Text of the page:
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Paso Robles

In the 1860s, tourists began flocking to this ranching outpost to "take the cure" in a bathhouse fed by underground mineral hot springs. An Old West town emerged, and grand Victorian homes went up, followed in the 20th century by Craftsman bungalows. These days, the wooded hills of Paso Robles west of U.S. 101 and the flatter, more open land to the freeway's east hold more than 250 wineries, many with tasting rooms. Hot

summer days, cool nights, and varied soils and microclimates allow growers to cultivate an impressive array of Bordeaux, Rhône, and other grape types. Cabernet Sauvignon grows well in the Paso Robles AVA—32,000 of its 600,000-plus acres are planted to grapes—as do Petit Verdot, Grenache, Syrah, Viognier, and Zinfandel. In recognition of the diverse growing conditions, the AVA was divided into 11 subappellations in 2014. Pick up a wine-touring map at lodgings, wineries, and attractions around town. The fee at most tasting rooms is between $5 and $15; many lodgings pass out discount coupons.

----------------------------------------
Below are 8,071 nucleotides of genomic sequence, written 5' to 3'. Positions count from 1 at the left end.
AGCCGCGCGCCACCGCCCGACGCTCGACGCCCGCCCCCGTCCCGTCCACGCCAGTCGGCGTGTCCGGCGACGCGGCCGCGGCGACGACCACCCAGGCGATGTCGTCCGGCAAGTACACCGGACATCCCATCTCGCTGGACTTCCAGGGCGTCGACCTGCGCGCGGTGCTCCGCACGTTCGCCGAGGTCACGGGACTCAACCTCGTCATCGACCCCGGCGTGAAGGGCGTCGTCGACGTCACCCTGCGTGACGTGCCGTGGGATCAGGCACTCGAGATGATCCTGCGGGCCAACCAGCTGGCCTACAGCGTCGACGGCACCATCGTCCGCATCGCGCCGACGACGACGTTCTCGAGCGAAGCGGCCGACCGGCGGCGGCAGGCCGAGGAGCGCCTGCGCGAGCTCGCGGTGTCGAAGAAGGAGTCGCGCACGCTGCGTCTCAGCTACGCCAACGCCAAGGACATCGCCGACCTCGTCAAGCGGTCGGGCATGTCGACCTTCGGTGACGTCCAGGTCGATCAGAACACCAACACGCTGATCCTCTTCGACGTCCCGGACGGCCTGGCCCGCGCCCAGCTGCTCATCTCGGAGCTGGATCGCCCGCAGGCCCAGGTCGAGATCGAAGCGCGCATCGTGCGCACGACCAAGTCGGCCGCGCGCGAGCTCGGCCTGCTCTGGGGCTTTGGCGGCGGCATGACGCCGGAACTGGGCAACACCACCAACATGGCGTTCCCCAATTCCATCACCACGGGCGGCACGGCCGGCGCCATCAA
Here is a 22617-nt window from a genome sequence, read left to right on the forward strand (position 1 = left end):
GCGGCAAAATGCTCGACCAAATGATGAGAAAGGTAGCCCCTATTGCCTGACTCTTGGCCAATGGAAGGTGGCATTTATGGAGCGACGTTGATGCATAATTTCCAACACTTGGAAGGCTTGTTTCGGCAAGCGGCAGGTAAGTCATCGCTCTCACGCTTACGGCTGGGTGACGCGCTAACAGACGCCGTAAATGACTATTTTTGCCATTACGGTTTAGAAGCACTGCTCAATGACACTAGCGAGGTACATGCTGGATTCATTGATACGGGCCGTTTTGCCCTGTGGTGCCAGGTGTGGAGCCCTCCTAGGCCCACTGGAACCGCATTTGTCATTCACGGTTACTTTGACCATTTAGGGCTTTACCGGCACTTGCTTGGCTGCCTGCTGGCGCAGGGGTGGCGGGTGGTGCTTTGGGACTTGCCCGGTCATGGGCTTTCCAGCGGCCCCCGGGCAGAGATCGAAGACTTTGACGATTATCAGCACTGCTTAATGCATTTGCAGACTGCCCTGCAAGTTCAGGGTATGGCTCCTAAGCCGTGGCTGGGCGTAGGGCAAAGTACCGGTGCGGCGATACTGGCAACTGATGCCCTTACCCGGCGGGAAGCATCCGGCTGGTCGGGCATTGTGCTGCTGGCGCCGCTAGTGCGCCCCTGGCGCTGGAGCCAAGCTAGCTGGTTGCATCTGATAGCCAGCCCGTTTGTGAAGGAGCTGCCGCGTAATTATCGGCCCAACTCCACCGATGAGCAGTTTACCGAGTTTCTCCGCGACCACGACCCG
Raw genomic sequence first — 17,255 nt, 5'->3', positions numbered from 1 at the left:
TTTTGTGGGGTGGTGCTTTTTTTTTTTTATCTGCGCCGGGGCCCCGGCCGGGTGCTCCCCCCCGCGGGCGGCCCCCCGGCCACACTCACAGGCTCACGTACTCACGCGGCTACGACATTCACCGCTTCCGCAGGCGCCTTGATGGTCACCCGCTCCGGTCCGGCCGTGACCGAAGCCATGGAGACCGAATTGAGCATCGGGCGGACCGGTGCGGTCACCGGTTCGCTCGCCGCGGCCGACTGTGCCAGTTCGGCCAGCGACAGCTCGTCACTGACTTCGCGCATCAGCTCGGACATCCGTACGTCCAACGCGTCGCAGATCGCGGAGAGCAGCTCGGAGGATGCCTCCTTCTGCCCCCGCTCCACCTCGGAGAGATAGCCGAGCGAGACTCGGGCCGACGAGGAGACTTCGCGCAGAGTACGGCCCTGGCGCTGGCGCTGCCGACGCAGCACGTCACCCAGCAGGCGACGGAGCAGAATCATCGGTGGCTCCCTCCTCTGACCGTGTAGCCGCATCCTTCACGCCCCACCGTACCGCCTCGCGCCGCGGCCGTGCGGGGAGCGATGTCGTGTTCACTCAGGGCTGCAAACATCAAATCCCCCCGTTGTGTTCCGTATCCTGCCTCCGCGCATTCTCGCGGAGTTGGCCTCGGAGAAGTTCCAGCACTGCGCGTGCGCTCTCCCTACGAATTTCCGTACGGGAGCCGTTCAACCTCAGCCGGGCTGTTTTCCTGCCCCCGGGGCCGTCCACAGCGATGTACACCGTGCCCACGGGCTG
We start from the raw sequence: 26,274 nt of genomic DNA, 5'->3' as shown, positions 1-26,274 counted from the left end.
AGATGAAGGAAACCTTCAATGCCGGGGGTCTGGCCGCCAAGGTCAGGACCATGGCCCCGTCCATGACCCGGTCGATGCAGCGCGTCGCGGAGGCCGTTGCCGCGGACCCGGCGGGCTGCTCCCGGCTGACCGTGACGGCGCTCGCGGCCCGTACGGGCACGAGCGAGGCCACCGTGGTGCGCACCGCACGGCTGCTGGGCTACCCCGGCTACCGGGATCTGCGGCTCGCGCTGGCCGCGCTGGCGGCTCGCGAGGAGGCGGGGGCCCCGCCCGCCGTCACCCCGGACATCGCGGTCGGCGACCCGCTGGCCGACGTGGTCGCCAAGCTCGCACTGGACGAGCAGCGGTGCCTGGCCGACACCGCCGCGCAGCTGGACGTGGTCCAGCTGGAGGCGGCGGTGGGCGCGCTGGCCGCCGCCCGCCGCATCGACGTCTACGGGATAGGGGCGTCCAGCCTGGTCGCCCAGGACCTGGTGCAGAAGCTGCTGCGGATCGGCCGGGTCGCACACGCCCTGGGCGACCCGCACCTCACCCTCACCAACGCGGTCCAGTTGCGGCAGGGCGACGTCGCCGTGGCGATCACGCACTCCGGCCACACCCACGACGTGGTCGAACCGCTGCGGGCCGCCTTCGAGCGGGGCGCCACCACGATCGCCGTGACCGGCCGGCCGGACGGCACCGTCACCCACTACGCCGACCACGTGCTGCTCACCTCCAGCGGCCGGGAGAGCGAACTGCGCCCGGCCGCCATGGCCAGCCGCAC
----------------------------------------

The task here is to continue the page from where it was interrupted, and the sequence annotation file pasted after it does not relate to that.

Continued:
Upmarket restaurants, bars, antiques stores, and little shops fill the streets around oak-shaded City Park, where special events of all kinds—custom car shows, an olive festival, Friday-night summer concerts—take place on many weekends. Despite its increasing sophistication, Paso (as the locals call it) retains a small-town vibe. The city celebrates its cowboy roots in late July and early August with the two-week California Mid-State Fair, complete with livestock auctions, carnival rides, and corn dogs.

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